Category Archives: Monarch Airlines

Monarch Airlines increases its Boeing 737 MAX 8 order

Boeing and Monarch Airlines have announced an order for 15 additional 737 MAX 8s. Valued at $1.7 billion at current list prices, the order will grow Monarch’s 737 MAX fleet from 30 to 45 airplanes.

The order was previously attributed to unidentified customers on the Boeing Orders & Deliveries website. Monarch has confirmed the 15 options and has agreed with a lessor for them to take 13 aircraft for lease back to Monarch.

Additionally Boeing also announced that the UK carrier has selected Boeing’s Global Fleet Care — formerly known as GoldCare — for its entire 737 MAX fleet.

Through Global Fleet Care’s Integrated Fleet Solution, Boeing will deliver maintenance, engineering and parts required to run Monarch’s MAX operations following the delivery of its first airplane in 2018.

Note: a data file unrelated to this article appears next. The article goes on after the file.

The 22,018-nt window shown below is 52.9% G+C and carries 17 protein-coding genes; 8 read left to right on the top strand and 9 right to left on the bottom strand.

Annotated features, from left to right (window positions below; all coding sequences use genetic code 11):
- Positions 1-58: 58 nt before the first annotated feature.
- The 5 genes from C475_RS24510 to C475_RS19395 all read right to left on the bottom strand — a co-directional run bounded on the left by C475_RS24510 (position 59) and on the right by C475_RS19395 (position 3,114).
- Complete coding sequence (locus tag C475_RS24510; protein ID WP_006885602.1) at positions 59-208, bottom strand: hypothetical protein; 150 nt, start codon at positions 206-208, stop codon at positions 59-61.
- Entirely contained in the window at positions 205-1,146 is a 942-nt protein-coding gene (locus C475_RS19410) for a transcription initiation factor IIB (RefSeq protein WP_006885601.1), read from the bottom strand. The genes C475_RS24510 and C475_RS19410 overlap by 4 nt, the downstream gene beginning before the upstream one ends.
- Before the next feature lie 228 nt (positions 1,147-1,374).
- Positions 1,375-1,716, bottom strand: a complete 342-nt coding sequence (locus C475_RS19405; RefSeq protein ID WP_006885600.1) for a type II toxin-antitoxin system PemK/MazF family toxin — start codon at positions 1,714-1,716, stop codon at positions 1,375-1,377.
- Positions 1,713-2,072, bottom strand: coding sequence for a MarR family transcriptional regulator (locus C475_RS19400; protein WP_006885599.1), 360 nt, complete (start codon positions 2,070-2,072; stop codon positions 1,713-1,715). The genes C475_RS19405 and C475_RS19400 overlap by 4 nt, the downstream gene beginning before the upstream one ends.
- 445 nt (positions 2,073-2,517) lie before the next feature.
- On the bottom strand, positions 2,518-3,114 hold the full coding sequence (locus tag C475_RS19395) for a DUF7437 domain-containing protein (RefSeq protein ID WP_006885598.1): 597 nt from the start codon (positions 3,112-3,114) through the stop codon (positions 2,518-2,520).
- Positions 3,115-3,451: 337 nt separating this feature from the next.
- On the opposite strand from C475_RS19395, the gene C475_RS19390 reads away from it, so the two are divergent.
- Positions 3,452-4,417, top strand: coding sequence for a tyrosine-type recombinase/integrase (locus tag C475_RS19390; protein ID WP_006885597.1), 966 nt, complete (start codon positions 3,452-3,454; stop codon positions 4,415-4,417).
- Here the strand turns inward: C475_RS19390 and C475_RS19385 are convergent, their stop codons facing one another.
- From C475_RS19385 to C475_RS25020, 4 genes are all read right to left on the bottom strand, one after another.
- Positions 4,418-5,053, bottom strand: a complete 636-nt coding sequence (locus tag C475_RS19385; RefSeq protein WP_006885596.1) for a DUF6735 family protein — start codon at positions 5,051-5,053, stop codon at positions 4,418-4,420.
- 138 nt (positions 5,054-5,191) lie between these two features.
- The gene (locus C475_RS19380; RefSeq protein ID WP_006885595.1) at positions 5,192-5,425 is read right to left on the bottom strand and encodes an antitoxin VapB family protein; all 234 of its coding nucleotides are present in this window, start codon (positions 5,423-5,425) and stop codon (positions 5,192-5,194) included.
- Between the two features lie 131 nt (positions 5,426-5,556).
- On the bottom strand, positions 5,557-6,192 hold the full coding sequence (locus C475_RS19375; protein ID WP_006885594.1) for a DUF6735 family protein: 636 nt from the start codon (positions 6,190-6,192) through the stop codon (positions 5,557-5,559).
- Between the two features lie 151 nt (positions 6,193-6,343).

Monarch has also selected Boeing as its flight training provider for its 737 MAX fleet and will be entering into an agreement with Boeing subsidiary AerData for services pertaining to aircraft records management.

Image: Boeing.

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Monarch Airlines leases a Boeing 737-800 for the summer

Summer lease for crew familiarization for upcoming 737 MAX 8s

The pictured Pegasus Airlines TC-AAY is seen arriving at the Birmingham base on May 18, 2017 on lease for the summer for crew familiarization before the new Boeing 737 MAXs arrive.

The new type will be operated this summer as G-ZBAV.

Copyright Photo: Monarch Airlines Boeing 737-82R WL TC-AAY (G-ZBAV) (msn 40874) BHX (Ian Bowley). Image: 937834.

Greybull Capital finalizes its £165 million investment in Monarch Airlines

Monarch 737 MAX 8 (11)(Flt)(Boeing)(LR)

Monarch Airlines on October 12, 2016 announced the biggest investment in its 48 year history, a £165 million ($202.4 million) investment from its majority shareholder, Greybull Capital.

As a result of this investment Monarch has successfully renewed its ATOL licences from the CAA for the next 12 months and funded future growth plans.